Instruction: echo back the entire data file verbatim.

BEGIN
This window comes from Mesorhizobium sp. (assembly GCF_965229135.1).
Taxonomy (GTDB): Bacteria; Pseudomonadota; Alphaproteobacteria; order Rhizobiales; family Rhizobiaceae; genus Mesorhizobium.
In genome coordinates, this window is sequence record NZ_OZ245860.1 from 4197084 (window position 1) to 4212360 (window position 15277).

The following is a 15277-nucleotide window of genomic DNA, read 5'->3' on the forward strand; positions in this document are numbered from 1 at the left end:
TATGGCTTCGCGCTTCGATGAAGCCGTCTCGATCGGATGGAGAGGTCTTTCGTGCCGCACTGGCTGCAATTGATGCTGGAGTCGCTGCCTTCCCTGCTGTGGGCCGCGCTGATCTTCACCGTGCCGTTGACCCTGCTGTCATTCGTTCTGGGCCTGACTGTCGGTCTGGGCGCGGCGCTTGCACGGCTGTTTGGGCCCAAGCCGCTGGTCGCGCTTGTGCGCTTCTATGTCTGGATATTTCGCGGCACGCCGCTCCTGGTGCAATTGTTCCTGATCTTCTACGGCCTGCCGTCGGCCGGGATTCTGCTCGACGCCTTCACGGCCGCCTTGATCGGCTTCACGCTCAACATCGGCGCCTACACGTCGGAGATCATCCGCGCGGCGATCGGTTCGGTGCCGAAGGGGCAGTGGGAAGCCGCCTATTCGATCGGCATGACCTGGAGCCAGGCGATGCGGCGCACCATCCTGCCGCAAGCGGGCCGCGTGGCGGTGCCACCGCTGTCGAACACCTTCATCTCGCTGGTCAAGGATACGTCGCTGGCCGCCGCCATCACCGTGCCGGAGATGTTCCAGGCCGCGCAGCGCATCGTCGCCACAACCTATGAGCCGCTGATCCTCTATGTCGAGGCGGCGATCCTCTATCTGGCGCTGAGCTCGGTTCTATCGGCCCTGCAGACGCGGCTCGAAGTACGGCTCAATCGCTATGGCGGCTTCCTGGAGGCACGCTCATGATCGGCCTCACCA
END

This window comes from Mesorhizobium sp. (assembly GCF_965229135.1).
Taxonomy (GTDB): Bacteria; Pseudomonadota; Alphaproteobacteria; order Rhizobiales; family Rhizobiaceae; genus Mesorhizobium.
In genome coordinates, this window is sequence record NZ_OZ245860.1 from 4197084 (window position 1) to 4212360 (window position 15277).

The following is a 15277-nucleotide window of genomic DNA, read 5'->3' on the forward strand; positions in this document are numbered from 1 at the left end:
TATGGCTTCGCGCTTCGATGAAGCCGTCTCGATCGGATGGAGAGGTCTTTCGTGCCGCACTGGCTGCAATTGATGCTGGAGTCGCTGCCTTCCCTGCTGTGGGCCGCGCTGATCTTCACCGTGCCGTTGACCCTGCTGTCATTCGTTCTGGGCCTGACTGTCGGTCTGGGCGCGGCGCTTGCACGGCTGTTTGGGCCCAAGCCGCTGGTCGCGCTTGTGCGCTTCTATGTCTGGATATTTCGCGGCACGCCGCTCCTGGTGCAATTGTTCCTGATCTTCTACGGCCTGCCGTCGGCCGGGATTCTGCTCGACGCCTTCACGGCCGCCTTGATCGGCTTCACGCTCAACATCGGCGCCTACACGTCGGAGATCATCCGCGCGGCGATCGGTTCGGTGCCGAAGGGGCAGTGGGAAGCCGCCTATTCGATCGGCATGACCTGGAGCCAGGCGATGCGGCGCACCATCCTGCCGCAAGCGGGCCGCGTGGCGGTGCCACCGCTGTCGAACACCTTCATCTCGCTGGTCAAGGATACGTCGCTGGCCGCCGCCATCACCGTGCCGGAGATGTTCCAGGCCGCGCAGCGCATCGTCGCCACAACCTATGAGCCGCTGATCCTCTATGTCGAGGCGGCGATCCTCTATCTGGCGCTGAGCTCGGTTCTATCGGCCCTGCAGACGCGGCTCGAAGTACGGCTCAATCGCTATGGCGGCTTCCTGGAGGCACGCTCATGATCGGCCTCACCA